An investigation revealed the World Health Organization (WHO) spent nearly $192 million in travel last year, uncovering unapproved business class tickets and falsified reasons for trips. The body has recently requested more funds to tackle ongoing medical emergencies.
External auditors analyzed 116 travel claims marked as “emergency” requests, which turned out to be for regular duties like attending workshops, according to internal documents acquired by the Associated Press. Emergency requests usually bypass stricter control. The report also found more than 500 requests were for business class travel that failed to meet the organization’s criteria.
“Based on the difference in ticket costs for business class and economy class, savings could have been realized by the organization,” the report said.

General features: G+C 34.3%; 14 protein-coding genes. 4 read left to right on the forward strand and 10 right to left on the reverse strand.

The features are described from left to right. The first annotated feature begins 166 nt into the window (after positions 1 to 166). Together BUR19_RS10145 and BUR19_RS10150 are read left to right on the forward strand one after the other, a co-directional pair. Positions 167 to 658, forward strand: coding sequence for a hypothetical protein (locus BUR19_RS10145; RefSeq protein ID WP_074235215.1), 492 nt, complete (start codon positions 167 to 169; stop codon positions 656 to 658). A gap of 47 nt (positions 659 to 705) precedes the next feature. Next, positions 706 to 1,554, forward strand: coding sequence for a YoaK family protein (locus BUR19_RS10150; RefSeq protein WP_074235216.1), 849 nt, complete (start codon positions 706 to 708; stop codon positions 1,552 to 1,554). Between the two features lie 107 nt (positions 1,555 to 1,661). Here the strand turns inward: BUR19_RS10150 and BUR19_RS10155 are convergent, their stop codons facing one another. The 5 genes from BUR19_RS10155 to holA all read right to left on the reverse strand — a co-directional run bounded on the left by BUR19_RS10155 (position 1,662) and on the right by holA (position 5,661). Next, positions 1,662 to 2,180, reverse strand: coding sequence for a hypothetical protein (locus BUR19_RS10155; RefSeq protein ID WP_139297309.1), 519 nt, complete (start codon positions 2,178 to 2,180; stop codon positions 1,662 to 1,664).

The WHO Office of Internal Oversight said 13 percent of the fraud cases it investigated last year involved problems over travel claims.
Expenses are down by 4 percent from 2017, when the organization spent about $200 million annually on travel, including on first-class tickets and five-star hotels for its former director-general, Dr. Margaret Chan. The organization had promised reforms and stopped staffers from flying first class.
On Tuesday, WHO wrapped up its annual assembly in Geneva, where member state delegations reviewed and approved the proposed budget. The persistent Ebola outbreak in the Democratic Republic of Congo, which has now killed more than 1,000 people, remains a major concern.
The organization needs to reprioritize its expenses to better assist those working on the frontline of emergencies, said Sophie Harman, a global health professor at Queen Mary University in London. “There’s a disconnect between the fact that people who are doing safe burials in [Congo] aren’t getting paid, yet someone is using WHO’s travel budget to fund their business-class ticket,” she said. —O.O.